New Zealand's First Refugees: Pahiatua's Polish Children
28 December 1943
To Count Wodzicki, Polish Consul to New Zealand28 December 1943
My dear Count Wodzicki,
With reference to our discussion concerning the reception of the Polish refugee children in New Zealand and the meeting held in my office on Tuesday, 14 December, I have to inform you that the New Zealand Government would be very willing to afford hospitality in New Zealand to a total number of persons, including staff, of say 500 or 700, whichever number your government considered more convenient.
Our whole conception of the scheme is that it should cater for the largest number of children and would, therefore, wish that as many children as possible should be included within the total number who might come to New Zealand. We recognise, of course, that it is essential that sufficient staff should accompany the children, and we would be willing, if the Polish Government so desired, to receive, within the total number of 500 to 700, a number of mothers of the children.
The New Zealand Government would make all arrangements in connection with the establishment of the camp and would provide all necessary capital equipment, such as beds, bedding, furniture, kitchenware, etc. Responsibility for maintenance costs, such as food and clothing, would also be accepted by the New Zealand Government subject to discussion on questions of detail with whatever authority may be nominated by your government.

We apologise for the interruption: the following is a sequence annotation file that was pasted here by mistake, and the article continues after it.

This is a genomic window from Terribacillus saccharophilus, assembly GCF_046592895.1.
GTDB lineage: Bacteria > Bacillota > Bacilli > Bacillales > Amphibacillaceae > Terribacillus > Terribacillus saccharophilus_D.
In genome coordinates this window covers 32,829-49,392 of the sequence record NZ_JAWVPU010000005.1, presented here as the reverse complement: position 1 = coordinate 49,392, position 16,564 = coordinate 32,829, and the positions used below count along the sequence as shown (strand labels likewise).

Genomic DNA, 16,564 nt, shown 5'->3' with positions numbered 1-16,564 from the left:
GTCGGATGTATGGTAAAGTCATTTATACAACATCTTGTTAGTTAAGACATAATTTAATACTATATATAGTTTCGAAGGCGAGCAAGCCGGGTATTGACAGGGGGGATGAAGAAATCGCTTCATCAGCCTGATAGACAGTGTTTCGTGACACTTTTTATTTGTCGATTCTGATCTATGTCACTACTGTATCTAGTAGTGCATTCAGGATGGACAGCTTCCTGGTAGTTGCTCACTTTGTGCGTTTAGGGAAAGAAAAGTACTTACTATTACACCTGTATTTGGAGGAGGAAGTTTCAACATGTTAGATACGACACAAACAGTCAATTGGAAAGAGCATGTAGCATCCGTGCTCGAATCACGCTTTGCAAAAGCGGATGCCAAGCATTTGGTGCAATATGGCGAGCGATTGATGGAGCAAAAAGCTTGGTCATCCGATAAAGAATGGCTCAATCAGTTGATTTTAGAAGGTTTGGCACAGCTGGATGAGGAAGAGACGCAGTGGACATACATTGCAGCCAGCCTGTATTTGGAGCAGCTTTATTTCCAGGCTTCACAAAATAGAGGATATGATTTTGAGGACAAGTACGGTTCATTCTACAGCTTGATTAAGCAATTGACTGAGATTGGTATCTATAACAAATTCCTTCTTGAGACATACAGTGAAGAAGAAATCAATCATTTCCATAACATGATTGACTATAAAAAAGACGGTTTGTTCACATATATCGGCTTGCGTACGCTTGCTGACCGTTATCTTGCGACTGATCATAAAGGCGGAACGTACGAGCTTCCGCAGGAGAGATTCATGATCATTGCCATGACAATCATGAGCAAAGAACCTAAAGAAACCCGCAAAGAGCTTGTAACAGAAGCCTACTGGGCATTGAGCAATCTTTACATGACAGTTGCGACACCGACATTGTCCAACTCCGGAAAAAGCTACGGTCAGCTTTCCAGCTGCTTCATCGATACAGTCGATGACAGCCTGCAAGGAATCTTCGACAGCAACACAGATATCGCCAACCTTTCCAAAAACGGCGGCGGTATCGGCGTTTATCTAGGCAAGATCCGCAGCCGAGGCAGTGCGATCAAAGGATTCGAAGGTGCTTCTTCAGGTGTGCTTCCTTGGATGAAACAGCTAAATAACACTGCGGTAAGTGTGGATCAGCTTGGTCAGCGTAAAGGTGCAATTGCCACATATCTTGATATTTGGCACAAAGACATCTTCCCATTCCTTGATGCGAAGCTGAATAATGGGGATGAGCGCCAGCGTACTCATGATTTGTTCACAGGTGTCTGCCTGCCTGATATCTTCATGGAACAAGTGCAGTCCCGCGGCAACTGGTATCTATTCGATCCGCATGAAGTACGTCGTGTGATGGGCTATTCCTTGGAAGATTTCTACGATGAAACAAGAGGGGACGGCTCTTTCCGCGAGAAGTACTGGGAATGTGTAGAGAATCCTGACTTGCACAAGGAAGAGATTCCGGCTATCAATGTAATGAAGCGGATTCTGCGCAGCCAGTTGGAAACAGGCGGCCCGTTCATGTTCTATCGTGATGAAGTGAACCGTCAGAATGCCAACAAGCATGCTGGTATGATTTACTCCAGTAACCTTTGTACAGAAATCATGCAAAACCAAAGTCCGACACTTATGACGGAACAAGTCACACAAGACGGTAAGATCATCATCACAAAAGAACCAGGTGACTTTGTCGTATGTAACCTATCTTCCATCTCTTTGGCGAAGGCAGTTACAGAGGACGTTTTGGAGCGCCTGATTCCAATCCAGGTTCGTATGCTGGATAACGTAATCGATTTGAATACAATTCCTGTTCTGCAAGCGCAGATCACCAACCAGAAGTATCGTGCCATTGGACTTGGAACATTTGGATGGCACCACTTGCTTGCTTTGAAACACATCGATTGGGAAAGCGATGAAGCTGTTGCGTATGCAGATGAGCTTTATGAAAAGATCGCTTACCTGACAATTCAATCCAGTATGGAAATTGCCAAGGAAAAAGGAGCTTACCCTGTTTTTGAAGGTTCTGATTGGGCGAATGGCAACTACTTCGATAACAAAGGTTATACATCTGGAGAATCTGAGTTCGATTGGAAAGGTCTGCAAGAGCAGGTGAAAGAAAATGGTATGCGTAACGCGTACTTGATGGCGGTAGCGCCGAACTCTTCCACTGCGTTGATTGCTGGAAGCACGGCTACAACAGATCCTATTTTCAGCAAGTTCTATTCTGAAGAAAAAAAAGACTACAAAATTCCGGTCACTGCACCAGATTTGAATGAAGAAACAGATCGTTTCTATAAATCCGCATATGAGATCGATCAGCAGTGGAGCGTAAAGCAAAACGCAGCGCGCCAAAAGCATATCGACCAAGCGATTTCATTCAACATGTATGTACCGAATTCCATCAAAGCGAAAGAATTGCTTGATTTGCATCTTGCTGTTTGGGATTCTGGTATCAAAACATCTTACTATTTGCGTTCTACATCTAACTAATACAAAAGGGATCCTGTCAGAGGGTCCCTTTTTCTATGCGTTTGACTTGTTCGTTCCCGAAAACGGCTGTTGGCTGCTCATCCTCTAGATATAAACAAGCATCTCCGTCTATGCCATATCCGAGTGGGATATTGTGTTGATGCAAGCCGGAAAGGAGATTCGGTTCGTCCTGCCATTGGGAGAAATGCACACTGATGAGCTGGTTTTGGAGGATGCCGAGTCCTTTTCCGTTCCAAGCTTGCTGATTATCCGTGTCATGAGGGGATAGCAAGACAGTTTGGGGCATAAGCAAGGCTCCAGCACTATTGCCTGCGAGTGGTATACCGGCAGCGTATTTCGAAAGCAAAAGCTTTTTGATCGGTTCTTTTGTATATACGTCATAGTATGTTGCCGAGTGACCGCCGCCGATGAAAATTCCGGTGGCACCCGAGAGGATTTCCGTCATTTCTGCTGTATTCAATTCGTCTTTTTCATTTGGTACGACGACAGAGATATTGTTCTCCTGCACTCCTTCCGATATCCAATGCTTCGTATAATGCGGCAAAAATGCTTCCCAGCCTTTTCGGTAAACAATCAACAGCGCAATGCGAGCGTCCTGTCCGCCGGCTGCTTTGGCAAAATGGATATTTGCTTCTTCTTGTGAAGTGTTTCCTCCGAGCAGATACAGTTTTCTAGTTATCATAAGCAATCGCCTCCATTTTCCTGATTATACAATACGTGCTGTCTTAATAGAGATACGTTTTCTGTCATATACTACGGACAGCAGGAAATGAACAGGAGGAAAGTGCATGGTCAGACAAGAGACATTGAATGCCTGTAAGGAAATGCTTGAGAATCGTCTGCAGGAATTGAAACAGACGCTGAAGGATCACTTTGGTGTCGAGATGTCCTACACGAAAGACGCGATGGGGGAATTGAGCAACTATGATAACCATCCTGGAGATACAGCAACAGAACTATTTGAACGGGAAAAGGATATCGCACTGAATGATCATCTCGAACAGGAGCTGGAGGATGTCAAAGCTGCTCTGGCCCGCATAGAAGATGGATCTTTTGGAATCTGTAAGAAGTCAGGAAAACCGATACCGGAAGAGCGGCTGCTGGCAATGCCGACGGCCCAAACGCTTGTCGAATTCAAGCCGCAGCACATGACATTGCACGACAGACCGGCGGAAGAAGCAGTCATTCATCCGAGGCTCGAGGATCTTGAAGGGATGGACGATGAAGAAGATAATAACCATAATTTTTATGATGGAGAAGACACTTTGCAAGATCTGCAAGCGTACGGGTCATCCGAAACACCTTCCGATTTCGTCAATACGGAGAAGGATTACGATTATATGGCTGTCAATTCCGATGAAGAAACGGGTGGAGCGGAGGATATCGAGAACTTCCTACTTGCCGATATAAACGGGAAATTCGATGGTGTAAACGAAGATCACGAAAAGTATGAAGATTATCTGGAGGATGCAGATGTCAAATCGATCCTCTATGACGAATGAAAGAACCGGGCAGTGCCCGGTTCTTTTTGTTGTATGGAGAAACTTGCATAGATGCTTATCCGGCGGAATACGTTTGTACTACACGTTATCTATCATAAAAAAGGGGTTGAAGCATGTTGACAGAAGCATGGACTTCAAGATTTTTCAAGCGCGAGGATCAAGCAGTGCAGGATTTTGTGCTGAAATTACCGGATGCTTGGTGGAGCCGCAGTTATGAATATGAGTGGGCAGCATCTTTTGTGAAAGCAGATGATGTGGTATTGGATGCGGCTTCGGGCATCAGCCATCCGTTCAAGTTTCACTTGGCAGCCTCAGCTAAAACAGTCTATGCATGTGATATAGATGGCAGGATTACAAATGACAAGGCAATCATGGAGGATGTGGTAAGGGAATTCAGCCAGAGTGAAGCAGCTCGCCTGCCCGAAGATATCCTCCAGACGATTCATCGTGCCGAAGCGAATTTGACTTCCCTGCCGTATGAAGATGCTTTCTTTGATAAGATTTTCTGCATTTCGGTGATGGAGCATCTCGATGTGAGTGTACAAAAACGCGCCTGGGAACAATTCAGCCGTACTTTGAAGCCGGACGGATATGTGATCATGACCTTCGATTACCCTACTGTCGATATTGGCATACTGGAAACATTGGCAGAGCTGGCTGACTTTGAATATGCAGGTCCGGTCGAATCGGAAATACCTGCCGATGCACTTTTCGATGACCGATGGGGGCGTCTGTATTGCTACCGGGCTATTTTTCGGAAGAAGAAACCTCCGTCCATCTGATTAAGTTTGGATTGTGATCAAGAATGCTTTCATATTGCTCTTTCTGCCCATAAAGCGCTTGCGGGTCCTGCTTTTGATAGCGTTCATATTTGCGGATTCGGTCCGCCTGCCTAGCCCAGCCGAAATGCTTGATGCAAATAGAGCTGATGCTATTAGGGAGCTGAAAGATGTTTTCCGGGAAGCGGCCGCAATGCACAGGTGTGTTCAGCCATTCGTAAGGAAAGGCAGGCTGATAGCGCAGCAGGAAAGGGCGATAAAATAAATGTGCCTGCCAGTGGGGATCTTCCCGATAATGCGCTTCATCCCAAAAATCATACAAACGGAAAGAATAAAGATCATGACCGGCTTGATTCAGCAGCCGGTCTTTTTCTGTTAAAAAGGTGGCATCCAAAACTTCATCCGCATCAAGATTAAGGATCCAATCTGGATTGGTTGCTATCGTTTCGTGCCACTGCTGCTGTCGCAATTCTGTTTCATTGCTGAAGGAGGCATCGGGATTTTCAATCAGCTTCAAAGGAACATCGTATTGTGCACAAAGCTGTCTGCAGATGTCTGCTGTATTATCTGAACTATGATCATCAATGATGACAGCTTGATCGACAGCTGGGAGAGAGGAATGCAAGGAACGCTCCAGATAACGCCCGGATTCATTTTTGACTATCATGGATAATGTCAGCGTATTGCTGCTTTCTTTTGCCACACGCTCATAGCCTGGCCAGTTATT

I understand that, in company with the government officers concerned, page 28you and the Countess Wodzicki visited the Internment Camp in Pahiatua on Wednesday, 15 December. If, after consideration of plans, it is decided that this camp would be suitable for the accommodation of the children, and, generally speaking, it does appear that it will meet all requirements, we would arrange for it to be vacated by its present occupants and made ready for the reception of the children.
I would suggest, on the assumption that the arrangements proposed for the reception of the Polish refugee children in New Zealand are acceptable to your government, that nearer the time when the children will leave, arrangements may be made for the camp commandant designate to travel to New Zealand in advance of the main party. He could, I feel sure, afford us valuable assistance in ensuring that, as far as possible, the layout and facilities of the camp will meet the requirements of the children and staff when they arrive.